Examination of Witness (Question Numbers
14 DECEMBER 2009
Q960 Sir Alan Beith: That is a very
different argument. I understand your argument that you had established
there was somebody who was prepared to enter safes and intercept
correspondence within the private office and leak material from
it, but by that time, you knew who it was, you knew what material
he had access to, and you knew what had appeared in the public
Mr Quick: Yes, we knew some material
had appeared in the public domain, and we knew what that was,
but we had eventually recovered evidence that suggested that Mr
Galley was communicating to Mr Green what he had access to, namely
the private office in-tray, the SPD in-tray, I believe it was
termed as, which were areas where we knew sensitive information
flowed. So this was a very difficult dilemma, I think, for the
police, because on the one hand, these facts created a duty to
investigate and find out exactly what had been leaked by whom
and to whom, and we were in the process of undertaking that, and
part of undertaking that was the arrest of Mr Green.
Q961 Sir Alan Beith: So what you
are actually saying is, we have not got anything on the Official
Secrets Act, but if we proceed with this misconduct in public
office charge, we might turn something up?
Mr Quick: Well, it was not the
case of proceeding with that charge, that was the locus of the
continued investigation in law, and under advice from Crown prosecutors,
but there was as a matter of fact an obvious risk that secret
material may have been leaked.
Q962 Chairman: Are you familiar with
Mr Micawber, Mr Quick, who was always bankrupt, but always hoped
that something would turn up?
Mr Quick: I think I have heard
Q963 Chairman: Did that characterise
any of this?
Mr Quick: No, because we were
acting under very clear advice, and very clear facts and evidence
about people's conduct, so I do not think this was speculative,
we were following the evidence that was in front of us.
Q964 Chairman: Can I just say something
else on this unknown Opposition spokesman? I do not know in your
world, but I can certainly tell you in our world that the remarks
of an unidentified Opposition spokesman would normally be regarded
with a certain amount of scepticism, and a large pinch of salt.
How much reliance were you placing on observations of this kind,
which might well have been hyperbole?
Mr Quick: Of course. On the one
hand, you might expect someone commenting publicly on something
that is quite serious to be actually being frank and truthful,
but at the same time, I do accept your point, it could have been
exaggerated. However, of course, I was aware, from my role and
position in the Metropolitan Police, that these inquiries do from
time to time take place, and secret material is suspected of going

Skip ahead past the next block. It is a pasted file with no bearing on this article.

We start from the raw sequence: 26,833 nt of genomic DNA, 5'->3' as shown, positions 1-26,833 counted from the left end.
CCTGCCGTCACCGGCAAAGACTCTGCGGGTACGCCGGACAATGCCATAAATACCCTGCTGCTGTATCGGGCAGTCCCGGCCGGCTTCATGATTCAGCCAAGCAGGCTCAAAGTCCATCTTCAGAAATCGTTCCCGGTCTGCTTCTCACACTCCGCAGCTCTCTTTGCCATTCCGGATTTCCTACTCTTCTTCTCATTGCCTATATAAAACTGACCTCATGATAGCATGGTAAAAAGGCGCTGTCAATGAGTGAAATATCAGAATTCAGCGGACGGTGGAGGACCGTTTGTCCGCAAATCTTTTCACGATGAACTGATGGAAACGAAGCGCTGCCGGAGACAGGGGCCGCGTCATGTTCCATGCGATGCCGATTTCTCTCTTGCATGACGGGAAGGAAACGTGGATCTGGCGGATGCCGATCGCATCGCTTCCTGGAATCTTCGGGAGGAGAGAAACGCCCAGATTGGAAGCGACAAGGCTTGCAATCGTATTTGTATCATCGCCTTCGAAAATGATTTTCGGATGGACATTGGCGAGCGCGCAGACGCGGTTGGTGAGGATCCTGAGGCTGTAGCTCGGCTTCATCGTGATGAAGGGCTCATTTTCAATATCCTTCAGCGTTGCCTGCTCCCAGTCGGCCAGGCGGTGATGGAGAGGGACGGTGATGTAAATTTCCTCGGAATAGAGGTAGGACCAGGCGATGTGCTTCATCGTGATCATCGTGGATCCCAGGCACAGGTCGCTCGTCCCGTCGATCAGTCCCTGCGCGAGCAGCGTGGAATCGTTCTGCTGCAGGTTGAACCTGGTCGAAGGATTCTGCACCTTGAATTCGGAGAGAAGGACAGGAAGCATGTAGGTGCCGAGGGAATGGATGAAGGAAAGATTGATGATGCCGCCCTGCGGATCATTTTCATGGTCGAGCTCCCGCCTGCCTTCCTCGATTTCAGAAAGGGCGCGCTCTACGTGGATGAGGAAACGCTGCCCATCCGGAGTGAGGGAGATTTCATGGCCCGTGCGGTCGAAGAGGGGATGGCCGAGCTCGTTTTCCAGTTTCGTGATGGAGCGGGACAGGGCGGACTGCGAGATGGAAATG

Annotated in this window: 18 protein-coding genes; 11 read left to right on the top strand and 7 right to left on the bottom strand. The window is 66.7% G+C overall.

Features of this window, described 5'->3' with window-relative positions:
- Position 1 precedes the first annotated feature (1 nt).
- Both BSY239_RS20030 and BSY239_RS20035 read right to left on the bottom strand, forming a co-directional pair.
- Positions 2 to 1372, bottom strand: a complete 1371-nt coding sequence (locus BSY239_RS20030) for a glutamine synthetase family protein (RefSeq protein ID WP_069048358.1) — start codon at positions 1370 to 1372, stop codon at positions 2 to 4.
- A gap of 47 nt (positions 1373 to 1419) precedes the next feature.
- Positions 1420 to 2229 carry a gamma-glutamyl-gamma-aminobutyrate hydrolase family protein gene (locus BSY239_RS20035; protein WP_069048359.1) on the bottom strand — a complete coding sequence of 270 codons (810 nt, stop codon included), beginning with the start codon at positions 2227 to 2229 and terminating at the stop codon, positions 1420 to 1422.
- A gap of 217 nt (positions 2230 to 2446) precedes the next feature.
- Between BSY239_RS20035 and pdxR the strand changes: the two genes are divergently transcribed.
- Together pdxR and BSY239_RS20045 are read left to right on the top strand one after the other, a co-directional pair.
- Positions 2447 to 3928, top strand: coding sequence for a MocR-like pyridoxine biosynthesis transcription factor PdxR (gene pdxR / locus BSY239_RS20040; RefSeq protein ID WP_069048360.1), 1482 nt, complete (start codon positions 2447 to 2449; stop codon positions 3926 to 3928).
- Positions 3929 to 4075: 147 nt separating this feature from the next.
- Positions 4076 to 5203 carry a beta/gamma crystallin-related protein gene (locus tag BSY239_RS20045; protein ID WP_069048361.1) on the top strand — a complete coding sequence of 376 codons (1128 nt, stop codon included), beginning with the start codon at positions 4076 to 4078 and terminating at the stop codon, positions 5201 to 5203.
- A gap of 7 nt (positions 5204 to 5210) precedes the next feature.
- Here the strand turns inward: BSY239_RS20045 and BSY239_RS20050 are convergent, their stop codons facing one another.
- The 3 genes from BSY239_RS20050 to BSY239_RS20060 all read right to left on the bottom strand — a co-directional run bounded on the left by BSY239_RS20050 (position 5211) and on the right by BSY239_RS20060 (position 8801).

Q965 Mr Howard: You have referred,
Mr Quick, several times, to the damage that might be caused by
the documents you had identified and discovered in the context
of the relationship between Mr Galley and Mr Green.
Mr Quick: Yes.
Q966 Mr Howard: What sort of damage
do you have in mind?
Mr Quick: Well, firstly, the question
arose whether secret material had been leaked, and I think we
were in the process of resolving that question. Secondly, there
was a suggestion that damage may have been caused to the Home
Office by the pattern of leaks which were breaking down trust,
stifling frank and candid communicationsforgive me, I cannot
recite word for word the nature of the complaint.
Q967 Mr Howard: How about having
an impact on the efficient and effective conduct of Government
Mr Quick: That is a passage from
the letter from the Cabinet Office. A question does arise as to
what damage was caused, and clearly, in order to answer that question,
I think you are under a duty to find out what has been leaked.
Q968 Mr Howard: No, but there is
another question, you see, which is not how much damage was caused,
but whether damage of that kind is any of your business.
Mr Quick: I think I would refer
to the Director of Public Prosecutions' commentary on 16 April,
and it appears to me he clearly thinks that potentially it can
be our business.
Q969 Mr Howard: Were you influenced
at all in your investigation by the inclusion of that phrase in
the letter from Mr Wright?
Mr Quick: Not unduly. It was a
consideration. I think it was discussed in our Gold Group across
the board whether Official Secrets Act type material had been
leaked. That question was clearly recognised by the Gold Group
that I chaired as being a question that was not capable of being
resolved without investigation. Secondly, the question arose as
to whether damage to government was being caused by these leaks,
and again, it seemed sensible to establish exactly what had been
leaked before trying to answer that question.
Q970 Mr Howard: No one said in your
Gold Group, "That is none of our business"?
Mr Quick: No, and I believe it
was our business to investigate this series of leaks.
Q971 Chairman: Was one of the reasons
because you had been asked by the Cabinet Office to investigate
on the basis of a letter containing the observations that Mr Howard
has referred to?
Mr Quick: That was a complaint
by the Civil Service to the police, I think it was legitimate.
I know there are different opinions in relation to that.
Q972 Chairman: The police did not
write the letter.
Mr Quick: No, we received a letter,
and I thought it was a legitimate complaint, but certainly was
not content just to rely on my own judgment, I consulted with
senior colleagues in relation to that, I ensured that we took
legal advice in relation to that from Crown prosecutors, and the